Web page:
Open Access

Identification of the Plasmodium species in clinical samples from children residing in five epidemiological strata of malaria in Cameroon

  • Tebit Emmanuel Kwenti1, 2, 3Email author,
  • Tayong Dizzle Bita Kwenti2,
  • Longdoh Anna Njunda1,
  • Andreas Latz4,
  • Kukwah Anthony Tufon2 and
  • Theresa Nkuo-Akenji2
Tropical Medicine and Health201745:14

https://doi.org/10.1186/s41182-017-0058-5

Received: 31 March 2017

Accepted: 16 May 2017

Published: 15 June 2017

Abstract

Background

Malaria in Cameroon was previously known to be caused solely by Plasmodium falciparum but today, evidence points to other Plasmodium species including P. vivax, P. ovale and P. malariae. The purpose of this study was to identify the Plasmodium species in clinical samples from children residing in five epidemiological strata of malaria in Cameroon, so as to advise control policies.

Methods

One thousand six hundred nine febrile children (≤15 years) were recruited from five epidemiological strata of malaria including the Sudano-sahelian (SS) strata, the High inland plateau (HIP) strata, the South Cameroonian Equatorial forest (SCEF) strata, the High western plateau (HWP) strata and the Coastal (C) strata. Malaria parasites were detected by Giemsa microscopy (GM) while a multiplex polymerase chain reaction (PCR) was used to identify the Plasmodium species. Statistical analysis performed included the Pearson chi-square test, and statistical significance was set at p < 0.05.

Results

The PCR-adjusted prevalence of malaria was 17.6%. The detection rate of PCR was higher than GM (p = 0.05). However, GM demonstrated a high sensitivity (85.5%) and specificity (100%) and, overall, a perfectly correlated agreement with PCR (97.5%). The prevalence of malaria was significantly higher in children between 60 and 119 months (p < 0.001) and in Limbe (in the Coastal strata) (p < 0.001). Contrariwise, the prevalence of malaria was not associated with gender (p = 0.239). P. falciparum was identified in all (100%) the cases of malaria; P. ovale, P. vivax, P. malariae and P. knowlesi were all absent. No case of mixed infection was identified.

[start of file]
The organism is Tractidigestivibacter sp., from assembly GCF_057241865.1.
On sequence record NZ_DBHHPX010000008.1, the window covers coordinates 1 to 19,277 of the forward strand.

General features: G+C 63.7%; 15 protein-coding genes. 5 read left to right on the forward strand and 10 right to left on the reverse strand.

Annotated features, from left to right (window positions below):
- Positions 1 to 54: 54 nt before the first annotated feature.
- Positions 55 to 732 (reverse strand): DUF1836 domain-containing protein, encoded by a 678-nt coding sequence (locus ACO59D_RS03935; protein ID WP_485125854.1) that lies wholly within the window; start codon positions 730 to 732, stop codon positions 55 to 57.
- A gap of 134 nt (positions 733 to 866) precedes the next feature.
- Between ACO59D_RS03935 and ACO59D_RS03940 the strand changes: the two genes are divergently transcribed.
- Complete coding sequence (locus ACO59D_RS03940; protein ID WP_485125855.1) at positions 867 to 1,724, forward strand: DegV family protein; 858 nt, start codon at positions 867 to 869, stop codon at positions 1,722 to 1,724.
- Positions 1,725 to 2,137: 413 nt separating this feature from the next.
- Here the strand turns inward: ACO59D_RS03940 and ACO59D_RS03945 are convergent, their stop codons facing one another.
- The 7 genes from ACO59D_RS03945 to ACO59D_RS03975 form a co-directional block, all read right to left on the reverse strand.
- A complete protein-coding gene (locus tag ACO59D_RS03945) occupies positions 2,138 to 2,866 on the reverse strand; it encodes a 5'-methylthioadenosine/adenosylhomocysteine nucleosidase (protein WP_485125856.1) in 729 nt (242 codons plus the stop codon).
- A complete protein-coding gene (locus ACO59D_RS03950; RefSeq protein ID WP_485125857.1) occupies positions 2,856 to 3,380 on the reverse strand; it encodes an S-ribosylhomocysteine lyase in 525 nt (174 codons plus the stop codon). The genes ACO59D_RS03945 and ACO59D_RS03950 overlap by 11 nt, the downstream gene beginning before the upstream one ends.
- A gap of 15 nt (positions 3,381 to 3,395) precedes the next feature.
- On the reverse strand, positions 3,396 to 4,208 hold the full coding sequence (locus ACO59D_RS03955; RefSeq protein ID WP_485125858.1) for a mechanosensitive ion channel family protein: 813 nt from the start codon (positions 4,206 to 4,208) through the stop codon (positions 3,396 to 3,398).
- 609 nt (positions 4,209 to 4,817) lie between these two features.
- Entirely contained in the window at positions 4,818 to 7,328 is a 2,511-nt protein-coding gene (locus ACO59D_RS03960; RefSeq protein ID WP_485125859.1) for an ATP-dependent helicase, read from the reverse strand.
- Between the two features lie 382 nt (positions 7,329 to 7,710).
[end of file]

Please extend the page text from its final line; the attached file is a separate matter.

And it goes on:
Conclusions

P. falciparum was the only species causing clinical malaria in the target population, which is contrary to studies that have reported P. vivax, P. malariae and P. ovale as causing clinical malaria in Cameroon.

Keywords

Plasmodium speciesPCRMicroscopyMalariaChildrenEpidemiological strataCameroon

Background

Malaria remains a significant public health problem in many countries of the world especially in sub-Saharan Africa (SSA). The WHO estimates that in 2015, there were 214 million cases of malaria and 438,000 deaths attributed to malaria [1]. The majority (90%) of cases and death attributed to malaria occurs in SSA, especially in children aged under 5 years [2]. Although there has been a recent decline in the incidence of malaria, it is still a major killer in children, claiming the life of a child every 2 min [1] in SSA.

In Cameroon, malaria is the major cause of morbidity and mortality among the most vulnerable groups including children aged under 5 years (18%), pregnant women (5%), people living with HIV/AIDS (5.5%) and the poor (40%) [3, 4]. In Cameroon, malaria accounts for 48% of all hospital admissions, 30% of morbidity and 67% of childhood mortality per year [5, 6]. The epidemiology of malaria in Cameroon has been described as unique, having all the different epidemiological strata present in all of Africa [7, 8]. Six epidemiological strata have been identified and mapped in Cameroon, namely, the Sudano-sahelian (SS) strata, High inland plateau (HIP) strata, Savannah-forest transmission (SF) strata, South Cameroon Equatorial forest (SCEF) strata, High western plateau altitude (HWP) strata and Coastal (C) strata [7]. These epidemiologic strata differ in terms of their geographical and ecological characteristics, transmission pattern and endemicity level and in terms of the main vectors transmitting malaria parasites [7].